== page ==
Acting SEC Chair takes aim at Dodd-Frank CEO pay ratio rule

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By Sarah N. Lynch | WASHINGTON

WASHINGTON The head of the U.S. Securities and
Exchange Commission took steps on Monday to delay a
controversial rule that will require companies to disclose a
ratio comparing their chief executive’s pay with the median
workforce.

Acting SEC Chairman Michael Piwowar said he wants companies
to submit comments that outline “any unexpected challenges” that
they are facing as they prepare to comply with the rule later
this year.

He also asked the SEC’s staff to “reconsider the
implementation of the rule” to determine “whether additional
guidance or relief is appropriate.”

The SEC’s CEO pay ratio rule is a requirement in the 2010
Dodd-Frank Wall Street reform law.

The rule is championed by unions and worker advocacy groups
who say it provides a helpful metric to keep track of income
inequality and excessive CEO pay.

But business groups such as the U.S. Chamber of Commerce
have staunchly opposed the measure, saying it is “misleading,
politically-inspired and costly.”

This marks the second time now that Piwowar has sought to
beat back or delay Dodd-Frank disclosure rules.

Last week, he instructed SEC staff to conduct a similar
review for “conflict minerals,” another rule hated by business
groups that requires companies to tell investors if their
products contain certain minerals mined from a war-torn part of
Africa.

The SEC cannot officially remove a rule from the books
without a formal rulemaking process, which entails a public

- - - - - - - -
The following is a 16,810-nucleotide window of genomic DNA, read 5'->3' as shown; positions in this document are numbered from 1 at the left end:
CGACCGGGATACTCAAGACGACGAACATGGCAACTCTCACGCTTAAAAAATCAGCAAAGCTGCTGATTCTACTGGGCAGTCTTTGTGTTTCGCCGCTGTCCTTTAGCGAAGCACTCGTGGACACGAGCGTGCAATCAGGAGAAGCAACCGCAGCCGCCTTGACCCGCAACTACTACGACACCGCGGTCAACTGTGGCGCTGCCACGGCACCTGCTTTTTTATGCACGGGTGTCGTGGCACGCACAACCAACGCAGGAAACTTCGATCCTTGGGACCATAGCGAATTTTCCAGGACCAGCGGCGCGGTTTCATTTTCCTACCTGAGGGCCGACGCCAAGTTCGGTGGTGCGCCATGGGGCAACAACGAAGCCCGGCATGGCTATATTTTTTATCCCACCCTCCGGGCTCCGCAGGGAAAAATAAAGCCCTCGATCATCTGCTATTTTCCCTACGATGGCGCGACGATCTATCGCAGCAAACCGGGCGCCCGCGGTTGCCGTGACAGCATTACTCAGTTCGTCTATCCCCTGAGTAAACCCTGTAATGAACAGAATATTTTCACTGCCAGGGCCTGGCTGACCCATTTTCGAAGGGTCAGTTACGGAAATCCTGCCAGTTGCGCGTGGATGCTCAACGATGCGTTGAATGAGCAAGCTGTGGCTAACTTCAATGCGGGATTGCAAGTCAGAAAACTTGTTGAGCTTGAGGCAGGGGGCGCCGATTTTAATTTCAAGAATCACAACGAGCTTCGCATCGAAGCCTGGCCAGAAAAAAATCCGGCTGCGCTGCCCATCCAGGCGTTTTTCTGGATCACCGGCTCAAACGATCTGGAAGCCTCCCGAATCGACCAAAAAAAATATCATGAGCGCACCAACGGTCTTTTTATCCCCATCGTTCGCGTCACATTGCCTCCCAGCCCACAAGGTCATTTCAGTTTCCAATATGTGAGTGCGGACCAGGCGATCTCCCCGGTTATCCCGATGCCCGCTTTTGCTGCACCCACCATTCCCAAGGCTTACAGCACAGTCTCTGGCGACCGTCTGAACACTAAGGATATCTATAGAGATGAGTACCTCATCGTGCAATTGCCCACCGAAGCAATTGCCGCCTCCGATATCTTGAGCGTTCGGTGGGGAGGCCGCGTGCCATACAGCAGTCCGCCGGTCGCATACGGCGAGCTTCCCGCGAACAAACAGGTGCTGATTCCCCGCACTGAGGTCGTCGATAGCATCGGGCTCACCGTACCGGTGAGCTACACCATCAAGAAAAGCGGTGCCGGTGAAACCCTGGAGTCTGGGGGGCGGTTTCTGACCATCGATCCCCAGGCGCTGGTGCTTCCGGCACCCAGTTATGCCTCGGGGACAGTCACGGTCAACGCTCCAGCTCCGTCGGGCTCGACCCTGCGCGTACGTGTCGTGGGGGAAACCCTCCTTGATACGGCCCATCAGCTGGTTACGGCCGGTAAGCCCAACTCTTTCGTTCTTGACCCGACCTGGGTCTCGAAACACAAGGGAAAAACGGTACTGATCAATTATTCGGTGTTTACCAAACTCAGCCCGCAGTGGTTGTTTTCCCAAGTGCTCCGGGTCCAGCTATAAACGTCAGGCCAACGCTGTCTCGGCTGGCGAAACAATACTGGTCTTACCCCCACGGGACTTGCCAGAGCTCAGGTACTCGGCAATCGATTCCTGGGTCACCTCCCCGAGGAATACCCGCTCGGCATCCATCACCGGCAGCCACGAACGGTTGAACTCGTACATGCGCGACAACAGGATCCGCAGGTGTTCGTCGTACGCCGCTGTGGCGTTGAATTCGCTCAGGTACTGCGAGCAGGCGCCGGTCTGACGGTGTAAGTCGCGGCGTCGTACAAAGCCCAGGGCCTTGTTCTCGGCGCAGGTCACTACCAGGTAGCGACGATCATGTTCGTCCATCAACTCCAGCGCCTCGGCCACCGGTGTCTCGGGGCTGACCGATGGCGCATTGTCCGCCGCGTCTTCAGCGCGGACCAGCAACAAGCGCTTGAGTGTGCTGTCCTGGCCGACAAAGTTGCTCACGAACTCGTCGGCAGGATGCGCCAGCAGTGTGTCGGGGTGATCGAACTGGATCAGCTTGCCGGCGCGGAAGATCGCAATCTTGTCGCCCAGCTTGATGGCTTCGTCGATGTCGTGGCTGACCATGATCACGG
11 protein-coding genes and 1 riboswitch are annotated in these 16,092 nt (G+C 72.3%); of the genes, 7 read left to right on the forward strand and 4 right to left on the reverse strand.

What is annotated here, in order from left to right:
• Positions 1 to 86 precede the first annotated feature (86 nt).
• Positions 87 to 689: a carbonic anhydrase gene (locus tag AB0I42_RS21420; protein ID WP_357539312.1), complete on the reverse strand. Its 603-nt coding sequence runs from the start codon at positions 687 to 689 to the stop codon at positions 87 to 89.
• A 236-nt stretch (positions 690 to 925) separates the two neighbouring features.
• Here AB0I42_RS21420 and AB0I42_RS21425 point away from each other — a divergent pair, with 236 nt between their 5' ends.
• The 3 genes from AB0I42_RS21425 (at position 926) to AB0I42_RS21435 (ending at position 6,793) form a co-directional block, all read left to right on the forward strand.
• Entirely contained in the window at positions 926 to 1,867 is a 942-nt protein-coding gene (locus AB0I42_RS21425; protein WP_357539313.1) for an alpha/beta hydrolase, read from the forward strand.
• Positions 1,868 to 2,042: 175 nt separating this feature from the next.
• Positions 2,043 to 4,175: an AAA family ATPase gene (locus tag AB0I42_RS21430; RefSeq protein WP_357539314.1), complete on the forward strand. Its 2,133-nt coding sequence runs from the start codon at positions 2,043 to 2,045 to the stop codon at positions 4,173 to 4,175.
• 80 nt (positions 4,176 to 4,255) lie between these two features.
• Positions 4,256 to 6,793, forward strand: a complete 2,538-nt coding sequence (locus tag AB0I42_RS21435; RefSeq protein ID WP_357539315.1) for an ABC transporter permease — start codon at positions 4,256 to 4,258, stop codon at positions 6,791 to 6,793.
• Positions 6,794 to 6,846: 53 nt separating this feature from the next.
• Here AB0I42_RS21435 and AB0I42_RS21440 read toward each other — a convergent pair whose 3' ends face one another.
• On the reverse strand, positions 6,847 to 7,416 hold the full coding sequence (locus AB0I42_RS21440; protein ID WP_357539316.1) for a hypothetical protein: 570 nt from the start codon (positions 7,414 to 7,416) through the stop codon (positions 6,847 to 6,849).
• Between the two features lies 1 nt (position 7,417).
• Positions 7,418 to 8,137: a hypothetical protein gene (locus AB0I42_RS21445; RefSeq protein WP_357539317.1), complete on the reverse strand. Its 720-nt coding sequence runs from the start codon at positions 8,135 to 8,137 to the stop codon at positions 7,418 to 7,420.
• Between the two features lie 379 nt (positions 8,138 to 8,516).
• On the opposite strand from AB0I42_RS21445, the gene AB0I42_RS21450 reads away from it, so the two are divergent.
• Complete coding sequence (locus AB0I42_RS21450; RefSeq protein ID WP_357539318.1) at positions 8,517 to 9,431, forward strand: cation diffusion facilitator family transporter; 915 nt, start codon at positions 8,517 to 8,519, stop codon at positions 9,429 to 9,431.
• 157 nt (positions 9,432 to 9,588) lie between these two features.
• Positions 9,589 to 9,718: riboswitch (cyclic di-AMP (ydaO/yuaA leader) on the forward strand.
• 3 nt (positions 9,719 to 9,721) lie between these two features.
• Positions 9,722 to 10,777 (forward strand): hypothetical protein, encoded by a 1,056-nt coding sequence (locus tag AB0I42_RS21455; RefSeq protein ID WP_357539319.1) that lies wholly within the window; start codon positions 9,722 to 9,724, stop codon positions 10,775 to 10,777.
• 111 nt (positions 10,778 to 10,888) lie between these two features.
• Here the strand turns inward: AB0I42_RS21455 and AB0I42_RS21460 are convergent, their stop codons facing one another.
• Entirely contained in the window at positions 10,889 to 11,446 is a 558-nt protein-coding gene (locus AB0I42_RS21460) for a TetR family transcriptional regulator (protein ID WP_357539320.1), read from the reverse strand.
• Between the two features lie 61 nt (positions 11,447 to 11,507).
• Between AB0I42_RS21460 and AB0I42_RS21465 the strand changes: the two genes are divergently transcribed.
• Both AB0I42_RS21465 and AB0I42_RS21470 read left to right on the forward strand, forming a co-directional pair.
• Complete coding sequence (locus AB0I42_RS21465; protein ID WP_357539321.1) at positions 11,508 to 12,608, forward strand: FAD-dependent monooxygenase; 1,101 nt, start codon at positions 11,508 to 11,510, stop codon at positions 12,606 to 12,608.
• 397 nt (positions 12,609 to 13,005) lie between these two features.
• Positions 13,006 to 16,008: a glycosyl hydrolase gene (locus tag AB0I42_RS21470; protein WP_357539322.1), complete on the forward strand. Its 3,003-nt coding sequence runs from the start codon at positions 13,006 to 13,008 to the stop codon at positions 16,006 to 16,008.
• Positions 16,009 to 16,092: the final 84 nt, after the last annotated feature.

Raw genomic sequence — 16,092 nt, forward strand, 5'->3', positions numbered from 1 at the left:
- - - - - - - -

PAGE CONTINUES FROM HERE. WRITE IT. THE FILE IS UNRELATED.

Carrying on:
comment period and economic analysis.

Until the U.S. Senate confirms SEC Chairman nominee Jay
Clayton, any such effort would likely fail because the
five-member SEC only has two commissioners right now – Piwowar
and Stein, a Democrat who would likely vote against killing
Dodd-Frank rules.

In the case of a split vote among two commissioners, the
measure automatically fails by default.

However, the SEC has fairly broad exemptive powers that it
can use to grant compliance delays or opt not to enforce certain
rules.

Piwowar’s actions come on the heels of an executive order
issued on Friday by President Donald Trump that aims to lay the
groundwork for making major changes to the Dodd-Frank law.

The order directed the heads of the Financial Stability
Oversight Council, a regulatory body of which Piwowar is an
acting member, to consult with the Treasury Secretary about
which rules and laws may run afoul of core principles that call
for fostering economic growth and advancing American interests.



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